Acute Coronary Syndrome, Adult, Anxiety, Depression, Family Practice, Female, Health Status, Health Surveys, Humans, Male, Mental Health
BACKGROUND: General practitioners (GPs) are often the first to assess mental health difficulties after acute coronary syndrome (ACS). AIMS: To determine whether GPs observed an increase in mental health difficulties one-year post-hospitalisation for ACS. METHODS: Postal survey. RESULTS: GPs rated patients (n = 442) as having probable (GP assessed 10%) or definite (formally assessed 7%) mental health difficulties pre-hospitalisation. Post-hospitalisation the prevalence of probable cases increased significantly to 19% (OR = 4.3, 95% CI 2.1-10.2, P < 0.001). In multivariate analysis, only smoking at index hospitalisation was associated with being assessed as a new case of probable/formal mental health difficulties (RR = 2.1, 95% CI 1.3-3.4, P = 0.003). Forty-seven percent of cases were prescribed some medication for this problem. CONCLUSIONS: GPs recorded a significant increase in mental health difficulties in ACS patients 12 months after hospitalisation, with smoking used as an indicator of new cases.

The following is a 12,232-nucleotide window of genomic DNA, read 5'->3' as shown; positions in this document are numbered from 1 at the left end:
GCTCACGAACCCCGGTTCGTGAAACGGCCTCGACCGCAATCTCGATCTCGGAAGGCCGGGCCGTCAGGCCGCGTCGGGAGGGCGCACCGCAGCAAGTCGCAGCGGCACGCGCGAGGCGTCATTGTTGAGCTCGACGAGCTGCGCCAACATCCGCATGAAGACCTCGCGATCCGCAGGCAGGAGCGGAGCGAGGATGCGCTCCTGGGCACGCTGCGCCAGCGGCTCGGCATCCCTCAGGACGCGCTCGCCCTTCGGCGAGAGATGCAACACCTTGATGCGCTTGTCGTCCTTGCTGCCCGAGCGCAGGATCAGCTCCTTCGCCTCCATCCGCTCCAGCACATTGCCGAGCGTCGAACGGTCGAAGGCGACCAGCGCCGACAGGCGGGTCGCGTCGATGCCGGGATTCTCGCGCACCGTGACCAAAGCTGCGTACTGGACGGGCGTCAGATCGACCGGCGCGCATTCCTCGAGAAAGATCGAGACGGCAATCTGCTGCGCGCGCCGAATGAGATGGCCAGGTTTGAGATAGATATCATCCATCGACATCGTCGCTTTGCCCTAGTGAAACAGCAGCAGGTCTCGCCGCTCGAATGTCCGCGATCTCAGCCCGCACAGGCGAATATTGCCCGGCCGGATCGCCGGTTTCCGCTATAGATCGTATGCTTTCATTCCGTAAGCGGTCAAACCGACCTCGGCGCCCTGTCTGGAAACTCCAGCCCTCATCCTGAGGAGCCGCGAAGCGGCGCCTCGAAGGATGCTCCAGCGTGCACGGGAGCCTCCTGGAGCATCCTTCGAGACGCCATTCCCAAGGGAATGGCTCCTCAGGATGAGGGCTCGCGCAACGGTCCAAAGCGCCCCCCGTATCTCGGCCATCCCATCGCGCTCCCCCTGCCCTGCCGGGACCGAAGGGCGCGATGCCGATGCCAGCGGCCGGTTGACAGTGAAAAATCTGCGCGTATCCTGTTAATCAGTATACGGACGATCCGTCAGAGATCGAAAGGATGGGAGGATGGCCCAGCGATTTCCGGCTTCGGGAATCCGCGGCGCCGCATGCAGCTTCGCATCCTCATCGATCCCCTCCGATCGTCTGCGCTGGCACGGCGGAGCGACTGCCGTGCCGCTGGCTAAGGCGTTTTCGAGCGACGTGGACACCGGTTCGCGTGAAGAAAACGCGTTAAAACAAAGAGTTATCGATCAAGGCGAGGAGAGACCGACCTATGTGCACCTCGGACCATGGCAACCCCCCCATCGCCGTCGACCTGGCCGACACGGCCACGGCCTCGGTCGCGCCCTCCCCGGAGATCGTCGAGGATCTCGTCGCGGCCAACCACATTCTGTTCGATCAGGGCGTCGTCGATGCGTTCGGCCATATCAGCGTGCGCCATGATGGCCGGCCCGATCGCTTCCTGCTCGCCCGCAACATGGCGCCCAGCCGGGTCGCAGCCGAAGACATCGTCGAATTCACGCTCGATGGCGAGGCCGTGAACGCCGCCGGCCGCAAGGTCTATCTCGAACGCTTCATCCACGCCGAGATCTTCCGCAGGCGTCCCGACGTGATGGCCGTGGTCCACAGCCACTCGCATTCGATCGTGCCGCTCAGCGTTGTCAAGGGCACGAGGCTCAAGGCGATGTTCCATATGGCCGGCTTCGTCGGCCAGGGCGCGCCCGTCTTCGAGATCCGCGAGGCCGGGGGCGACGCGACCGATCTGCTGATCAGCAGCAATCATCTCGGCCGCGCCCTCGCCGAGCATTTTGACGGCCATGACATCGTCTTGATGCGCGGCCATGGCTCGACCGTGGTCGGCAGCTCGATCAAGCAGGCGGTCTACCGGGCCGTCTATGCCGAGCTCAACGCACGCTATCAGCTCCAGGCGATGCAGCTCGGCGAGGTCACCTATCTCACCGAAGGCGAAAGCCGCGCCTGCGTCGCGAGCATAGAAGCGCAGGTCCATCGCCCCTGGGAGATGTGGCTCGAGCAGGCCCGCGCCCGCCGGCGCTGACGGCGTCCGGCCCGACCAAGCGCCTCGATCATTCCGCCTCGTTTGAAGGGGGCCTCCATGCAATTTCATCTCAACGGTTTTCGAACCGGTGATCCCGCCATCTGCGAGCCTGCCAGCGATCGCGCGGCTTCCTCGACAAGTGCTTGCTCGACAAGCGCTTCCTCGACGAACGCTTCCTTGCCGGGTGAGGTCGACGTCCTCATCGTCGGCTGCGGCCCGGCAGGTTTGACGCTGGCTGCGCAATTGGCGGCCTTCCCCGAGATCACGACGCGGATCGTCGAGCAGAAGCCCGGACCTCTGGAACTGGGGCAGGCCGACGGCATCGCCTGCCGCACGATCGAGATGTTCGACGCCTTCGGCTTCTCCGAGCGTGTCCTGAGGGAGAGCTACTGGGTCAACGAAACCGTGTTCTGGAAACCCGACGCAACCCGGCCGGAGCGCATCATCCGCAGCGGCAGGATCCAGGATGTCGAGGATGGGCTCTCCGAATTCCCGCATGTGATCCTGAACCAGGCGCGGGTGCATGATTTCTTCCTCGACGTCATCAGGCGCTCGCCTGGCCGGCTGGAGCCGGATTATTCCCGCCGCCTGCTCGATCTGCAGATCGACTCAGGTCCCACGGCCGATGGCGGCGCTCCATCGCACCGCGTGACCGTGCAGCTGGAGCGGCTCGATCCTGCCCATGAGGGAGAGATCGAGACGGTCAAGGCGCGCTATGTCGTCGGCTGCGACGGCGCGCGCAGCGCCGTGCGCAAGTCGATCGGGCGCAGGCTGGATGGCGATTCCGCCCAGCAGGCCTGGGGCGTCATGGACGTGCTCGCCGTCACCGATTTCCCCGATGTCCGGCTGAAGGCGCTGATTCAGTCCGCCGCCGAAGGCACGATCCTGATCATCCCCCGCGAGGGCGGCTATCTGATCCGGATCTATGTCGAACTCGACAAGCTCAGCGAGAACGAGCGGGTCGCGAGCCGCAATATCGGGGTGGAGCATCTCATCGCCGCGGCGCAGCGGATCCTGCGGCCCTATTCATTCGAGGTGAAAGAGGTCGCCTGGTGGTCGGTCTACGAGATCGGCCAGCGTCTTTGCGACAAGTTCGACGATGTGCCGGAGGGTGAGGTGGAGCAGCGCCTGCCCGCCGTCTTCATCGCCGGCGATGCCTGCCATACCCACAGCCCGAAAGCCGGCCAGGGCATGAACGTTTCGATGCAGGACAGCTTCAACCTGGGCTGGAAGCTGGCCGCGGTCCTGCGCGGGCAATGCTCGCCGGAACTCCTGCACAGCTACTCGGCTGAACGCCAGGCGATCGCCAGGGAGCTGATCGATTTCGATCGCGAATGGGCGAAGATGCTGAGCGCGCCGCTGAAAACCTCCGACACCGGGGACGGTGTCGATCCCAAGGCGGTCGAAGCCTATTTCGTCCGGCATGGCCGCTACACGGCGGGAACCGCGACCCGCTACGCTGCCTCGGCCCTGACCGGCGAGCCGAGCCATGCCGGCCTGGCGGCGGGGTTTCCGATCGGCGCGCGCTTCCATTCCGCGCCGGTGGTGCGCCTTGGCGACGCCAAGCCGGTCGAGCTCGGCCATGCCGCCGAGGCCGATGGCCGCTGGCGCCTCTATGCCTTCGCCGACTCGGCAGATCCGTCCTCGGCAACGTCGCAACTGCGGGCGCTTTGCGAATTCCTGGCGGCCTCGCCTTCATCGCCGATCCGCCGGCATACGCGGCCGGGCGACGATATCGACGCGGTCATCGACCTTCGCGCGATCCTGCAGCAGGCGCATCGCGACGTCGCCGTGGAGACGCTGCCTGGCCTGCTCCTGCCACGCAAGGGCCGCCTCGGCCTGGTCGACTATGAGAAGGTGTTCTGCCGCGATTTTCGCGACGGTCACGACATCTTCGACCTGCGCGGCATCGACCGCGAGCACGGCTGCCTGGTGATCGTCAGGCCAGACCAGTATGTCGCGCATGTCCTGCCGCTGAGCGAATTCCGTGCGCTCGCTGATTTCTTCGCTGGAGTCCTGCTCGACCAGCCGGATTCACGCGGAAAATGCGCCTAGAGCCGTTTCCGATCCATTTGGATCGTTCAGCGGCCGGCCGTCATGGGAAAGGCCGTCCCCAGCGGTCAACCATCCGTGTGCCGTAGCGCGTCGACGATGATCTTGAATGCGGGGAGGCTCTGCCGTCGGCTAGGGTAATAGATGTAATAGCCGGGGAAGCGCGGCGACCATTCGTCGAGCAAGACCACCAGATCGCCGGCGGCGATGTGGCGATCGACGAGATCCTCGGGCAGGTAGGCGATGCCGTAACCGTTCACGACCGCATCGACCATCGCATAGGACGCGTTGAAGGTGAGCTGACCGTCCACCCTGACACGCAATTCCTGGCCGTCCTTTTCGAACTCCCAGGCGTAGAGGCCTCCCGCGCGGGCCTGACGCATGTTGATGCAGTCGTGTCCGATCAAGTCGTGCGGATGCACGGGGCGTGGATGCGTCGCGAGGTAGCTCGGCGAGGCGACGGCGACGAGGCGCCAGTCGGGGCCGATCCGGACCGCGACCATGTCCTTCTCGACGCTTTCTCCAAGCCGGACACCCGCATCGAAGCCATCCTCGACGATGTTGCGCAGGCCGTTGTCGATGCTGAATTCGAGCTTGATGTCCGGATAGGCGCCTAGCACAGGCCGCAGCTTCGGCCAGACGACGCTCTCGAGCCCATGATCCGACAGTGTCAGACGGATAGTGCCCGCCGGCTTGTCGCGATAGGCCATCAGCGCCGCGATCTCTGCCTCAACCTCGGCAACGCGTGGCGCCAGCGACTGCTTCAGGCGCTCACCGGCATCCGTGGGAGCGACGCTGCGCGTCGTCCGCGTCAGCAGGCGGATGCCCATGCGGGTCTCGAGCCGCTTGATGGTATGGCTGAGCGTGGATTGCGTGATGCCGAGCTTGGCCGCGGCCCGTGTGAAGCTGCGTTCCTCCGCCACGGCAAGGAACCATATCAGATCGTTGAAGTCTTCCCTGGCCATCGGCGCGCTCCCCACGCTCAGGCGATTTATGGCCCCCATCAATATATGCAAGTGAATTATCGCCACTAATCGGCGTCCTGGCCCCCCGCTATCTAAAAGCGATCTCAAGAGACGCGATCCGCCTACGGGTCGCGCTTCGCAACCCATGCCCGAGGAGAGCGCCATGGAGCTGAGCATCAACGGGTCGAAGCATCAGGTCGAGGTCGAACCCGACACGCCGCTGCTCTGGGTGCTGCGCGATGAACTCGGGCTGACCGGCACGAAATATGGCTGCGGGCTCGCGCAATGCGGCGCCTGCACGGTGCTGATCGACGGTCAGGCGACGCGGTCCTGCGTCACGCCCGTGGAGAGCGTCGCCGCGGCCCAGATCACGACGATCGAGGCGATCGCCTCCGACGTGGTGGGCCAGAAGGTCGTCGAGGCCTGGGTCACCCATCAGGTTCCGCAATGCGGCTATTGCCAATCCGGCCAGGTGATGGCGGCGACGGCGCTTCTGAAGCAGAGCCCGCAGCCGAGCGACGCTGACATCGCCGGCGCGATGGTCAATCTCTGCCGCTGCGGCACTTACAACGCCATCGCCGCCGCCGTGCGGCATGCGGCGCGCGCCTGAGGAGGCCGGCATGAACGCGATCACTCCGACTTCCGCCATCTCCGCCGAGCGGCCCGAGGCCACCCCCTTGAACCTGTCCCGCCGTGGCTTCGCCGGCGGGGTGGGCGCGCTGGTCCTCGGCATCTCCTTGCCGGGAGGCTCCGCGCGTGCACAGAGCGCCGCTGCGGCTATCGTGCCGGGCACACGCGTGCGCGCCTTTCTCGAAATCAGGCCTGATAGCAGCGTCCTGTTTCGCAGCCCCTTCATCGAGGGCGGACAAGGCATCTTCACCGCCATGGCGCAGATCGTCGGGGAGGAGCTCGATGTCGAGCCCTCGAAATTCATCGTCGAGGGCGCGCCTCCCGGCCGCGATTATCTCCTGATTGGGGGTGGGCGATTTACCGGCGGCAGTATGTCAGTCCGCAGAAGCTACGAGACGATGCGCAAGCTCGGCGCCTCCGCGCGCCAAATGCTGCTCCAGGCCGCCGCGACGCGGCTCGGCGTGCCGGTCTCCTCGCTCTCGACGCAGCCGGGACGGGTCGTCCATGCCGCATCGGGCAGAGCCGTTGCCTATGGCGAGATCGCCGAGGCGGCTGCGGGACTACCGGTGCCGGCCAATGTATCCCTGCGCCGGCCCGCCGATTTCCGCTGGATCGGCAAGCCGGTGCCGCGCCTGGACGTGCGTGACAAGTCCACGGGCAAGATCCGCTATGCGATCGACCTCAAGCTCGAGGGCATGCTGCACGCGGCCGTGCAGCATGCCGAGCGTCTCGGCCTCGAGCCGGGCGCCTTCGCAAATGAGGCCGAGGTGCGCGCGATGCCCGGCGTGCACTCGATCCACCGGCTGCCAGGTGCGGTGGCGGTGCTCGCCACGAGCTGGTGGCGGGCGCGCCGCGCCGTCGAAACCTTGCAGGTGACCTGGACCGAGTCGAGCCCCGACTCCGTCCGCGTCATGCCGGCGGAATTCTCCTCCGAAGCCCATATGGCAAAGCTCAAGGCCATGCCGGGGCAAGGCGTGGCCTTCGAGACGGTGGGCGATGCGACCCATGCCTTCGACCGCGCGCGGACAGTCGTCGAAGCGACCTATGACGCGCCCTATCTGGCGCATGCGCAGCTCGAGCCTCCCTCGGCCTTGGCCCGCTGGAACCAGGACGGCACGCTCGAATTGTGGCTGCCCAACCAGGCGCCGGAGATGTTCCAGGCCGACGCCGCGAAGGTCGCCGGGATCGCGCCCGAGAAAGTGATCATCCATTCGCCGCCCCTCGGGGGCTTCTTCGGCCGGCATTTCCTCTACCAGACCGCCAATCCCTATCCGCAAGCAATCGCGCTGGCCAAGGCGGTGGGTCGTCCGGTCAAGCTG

Doyle F, McGee HM, Conroy RM, Shelley E, De La Harpe D. Increase in observed mental health difficulties one year after acute coronary syndrome: general practitioner survey. Irish Journal of Medical Science 2007;176(3):205-9.